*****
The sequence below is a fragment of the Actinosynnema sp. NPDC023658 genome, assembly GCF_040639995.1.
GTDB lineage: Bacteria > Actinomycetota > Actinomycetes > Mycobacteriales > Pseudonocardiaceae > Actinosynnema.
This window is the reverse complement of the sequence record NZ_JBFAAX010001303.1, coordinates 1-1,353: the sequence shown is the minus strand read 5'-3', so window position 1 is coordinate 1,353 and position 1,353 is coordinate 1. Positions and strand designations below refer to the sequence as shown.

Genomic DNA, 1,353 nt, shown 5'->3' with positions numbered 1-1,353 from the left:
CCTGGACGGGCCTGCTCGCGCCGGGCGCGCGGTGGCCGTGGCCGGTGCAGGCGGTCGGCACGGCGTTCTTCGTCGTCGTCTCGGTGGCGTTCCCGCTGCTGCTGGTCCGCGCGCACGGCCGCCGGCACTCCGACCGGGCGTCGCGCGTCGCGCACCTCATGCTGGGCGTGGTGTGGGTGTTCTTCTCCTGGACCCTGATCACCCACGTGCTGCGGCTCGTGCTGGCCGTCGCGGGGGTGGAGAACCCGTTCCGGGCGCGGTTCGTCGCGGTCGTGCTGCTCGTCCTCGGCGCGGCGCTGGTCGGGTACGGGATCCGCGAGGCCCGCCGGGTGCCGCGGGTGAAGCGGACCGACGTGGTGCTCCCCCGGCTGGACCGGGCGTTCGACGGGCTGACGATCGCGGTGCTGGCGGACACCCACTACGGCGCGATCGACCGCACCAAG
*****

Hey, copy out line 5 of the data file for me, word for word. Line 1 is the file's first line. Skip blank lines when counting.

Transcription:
CCTGGACGGGCCTGCTCGCGCCGGGCGCGCGGTGGCCGTGGCCGGTGCAGGCGGTCGGCACGGCGTTCTTCGTCGTCGTCTCGGTGGCGTTCCCGCTGCTGCTGGTCCGCGCGCACGGCCGCCGGCACTCCGACCGGGCGTCGCGCGTCGCGCACCTCATGCTGGGCGTGGTGTGGGTGTTCTTCTCCTGGACCCTGATCACCCACGTGCTGCGGCTCGTGCTGGCCGTCGCGGGGGTGGAGAACCCGTTCCGGGCGCGGTTCGTCGCGGTCGTGCTGCTCGTCCTCGGCGCGGCGCTGGTCGGGTACGGGATCCGCGAGGCCCGCCGGGTGCCGCGGGTGAAGCGGACCGACGTGGTGCTCCCCCGGCTGGACCGGGCGTTCGACGGGCTGACGATCGCGGTGCTGGCGGACACCCACTACGGCGCGATCGACCGCACCAAG